A MATLAB string is an array of type char.
A character variable is automatically created when a string is assigned to it. For example, the statement:
>> a ='hi there' a = hi there
creates a 8-element character array (all spaces count). The output of whos for this array is:
>> whos a Name Size Bytes Class Attributes a 1x8 16 char
A special function ischar can be used to check for character arrays. If a given variable is of type character, then ischar returns a true (1) value. Otherwise, it returns a false (0) value. For example:
>> b=1; ischar(b) ans = 0 >> ischar(a) ans = 1
It is also possible to concatenate two character arrays the same way we do for numeric arrays. We just have to make sure the dimensions of two arrays agree:
>> a = 'good '; b = 'morning'; >> whos a b Name Size Bytes Class Attributes a 1x5 10 char b 1x7 14 char >> c = [a b] c = good morning
(Notice we have put a space after good when defining a.) In the above example, both a and b are arrays (or vectors) with the same number of rows. With the same principle, it is possible to create n-dimensional character arrays, but each row of such an array must have exactly the same length. For example:
>> a = ['john' ; 'kate' ; 'anna' ] a = john kate anna >> whos a Name Size Bytes Class Attributes a 3x4 24 char
Since a is an array, the number of columns in each row must be the same. Therefore, in character arrays, all rows must contain words that have the same number of characters (here’s 4).
However, it is also possible to produce character arrays with some rows having different lengths. The easiest way is to use char function. This function will automatically pad all strings to the length of the largest input string:
>> name = char('jitkomut','john') name = jitkomut john >> whos name Name Size Bytes Class Attributes name 2x8 32 char
You can also use indexing techniques like what we have for numeric arrays. For example, a(1,3) returns h, a(2,:) returns kate, etc. The transpose operation also works for character arrays:
>> a' ans = jka oan htn nea
(but it’s just meaningless to do this operation.)
Function str2num or str2double converts character strings into an equivalent double value. For example, a containing the characters 3.141592 can be converted to numeric form by:
>> a = '3.141592'; whos a Name Size Bytes Class Attributes a 1x8 16 char >> b = str2num(a); whos b Name Size Bytes Class Attributes b 1x1 8 double
(note that b is a numeric variable.) Likewise, we can convert a numeric value to a string using num2str command:
>> c = 23*24 c = 552 >> d = ['The product of 23 and 24 is ' num2str(c)] d = The product of 23 and 24 is 552 >> whos d Name Size Bytes Class Attributes d 1x31 62 char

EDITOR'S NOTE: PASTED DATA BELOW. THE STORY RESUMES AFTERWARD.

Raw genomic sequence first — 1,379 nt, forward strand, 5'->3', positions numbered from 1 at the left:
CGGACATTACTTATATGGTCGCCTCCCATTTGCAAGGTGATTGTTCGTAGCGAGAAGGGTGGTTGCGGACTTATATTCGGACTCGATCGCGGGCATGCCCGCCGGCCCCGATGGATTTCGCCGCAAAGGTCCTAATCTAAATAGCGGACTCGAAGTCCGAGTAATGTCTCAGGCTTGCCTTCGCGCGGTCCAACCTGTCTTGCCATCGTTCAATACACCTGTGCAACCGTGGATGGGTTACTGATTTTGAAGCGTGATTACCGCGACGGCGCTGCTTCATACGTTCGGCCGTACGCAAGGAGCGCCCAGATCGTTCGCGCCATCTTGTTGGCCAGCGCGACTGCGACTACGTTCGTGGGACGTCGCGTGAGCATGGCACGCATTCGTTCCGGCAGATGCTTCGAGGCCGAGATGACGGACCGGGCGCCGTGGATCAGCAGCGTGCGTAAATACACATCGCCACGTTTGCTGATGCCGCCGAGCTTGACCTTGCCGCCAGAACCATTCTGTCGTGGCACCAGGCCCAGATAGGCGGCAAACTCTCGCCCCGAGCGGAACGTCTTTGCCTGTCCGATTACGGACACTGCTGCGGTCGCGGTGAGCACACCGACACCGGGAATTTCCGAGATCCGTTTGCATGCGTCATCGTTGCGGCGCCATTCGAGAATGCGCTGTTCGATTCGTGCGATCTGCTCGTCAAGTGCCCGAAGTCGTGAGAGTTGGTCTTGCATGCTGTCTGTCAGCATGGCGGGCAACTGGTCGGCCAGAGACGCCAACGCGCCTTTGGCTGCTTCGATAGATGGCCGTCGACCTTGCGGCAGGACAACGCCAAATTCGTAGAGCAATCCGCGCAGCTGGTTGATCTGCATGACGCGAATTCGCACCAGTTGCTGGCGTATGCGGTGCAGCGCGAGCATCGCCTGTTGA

In the above example, c is a double variable with value 552. The variable d is obtained by concatenating the string The product of 23 and 24 is and the string conversion of the number 552.
Most commands for strings are used to check whether if a condition is true. These commands return either a true value (1) or a false value (0).
strcmp determines if two strings are identical:
>> a = 'hello'; b = 'Hello'; strcmp(a,b) ans = 0
(This command is case sensitive.) You can use strcmpi to check if two strings are identical ignoring case.
eval executes string with MATLAB expression:
>> str = 'x = 12'; eval(str) x = 12 >> n = 2; str = ['M' num2str(n) ' = eye(n)'] str = M2 = eye(n) >> eval(str) M2 = 1 0 0 1
The above example shows that str is a concatenation of three strings; M, n (after the conversion from a numerical value), and = eye(n). The eval command takes string input and executes it as a MATLAB expression. This command is very useful when we have to execute a series of commands containing a mixture of string and numbers that should be generated automatically. For example, we can do a loop to assign values 1,2,3,... to n and generate M1,M2,M3,... automatically.
disp displays a string:
>> disp(['The value of X is ' num2str(10)]) The value of X is 10
fprintf prints a formatted numerical value with related texts:
>> fprintf('%.3f \n',1/eps) 4503599627370496.000
This shows the value of 1/eps (epsilon) into a float format with 3 decimal digits. When \n is inserted, MATLAB will enter a new line after printing the number. Other formats of float objects can be shown in the following table.
|%d||display value as an integer|
|%e||display value in exponential format|
|%f||display value in floating point format|
|%g||display value in either floating or exponential format, whichever is shorter|
|\n||skip to a new line|
sprintf is a similar command to fprintf but it writes formatted data into string:
>> str = sprintf('%d',round(pi)) str = 3 >> whos str Name Size Bytes Class Attributes str 1x1 2 char
This assigns a rounded value of pi as an integer (specified by the format %d) as a string to the variable str.
Therefore, we can use sprintf or fprintf to print a numeric and string data on to the screen (or assign it to a variable.) For example, if x is a given number, say x = 4 and we want to print the message:
The value of x^2 is 16
(where the value of 16 should be calculated by MATLAB), then we can type:
>> x = 4; >> fprintf('The value of x is %.2f \n',x^2) The value of x is 16
Another example is to use sprintf to create two strings as follows:
>> str1 = sprintf('x is %d',x) str1 = x is 4 >> str2 = sprintf('sin(x) is %.3f',sin(x)) str2 = sin(x) is -0.757
Then str1 and str2 are character variables and we can concatenate them together by:
>> disp([str1 ' and ' str2]) x is 4 and sin(x) is -0.757
This example shows how to concatename three strings, str1, str2 and `` and `` as a single character vector and use disp command to print its value on the screen.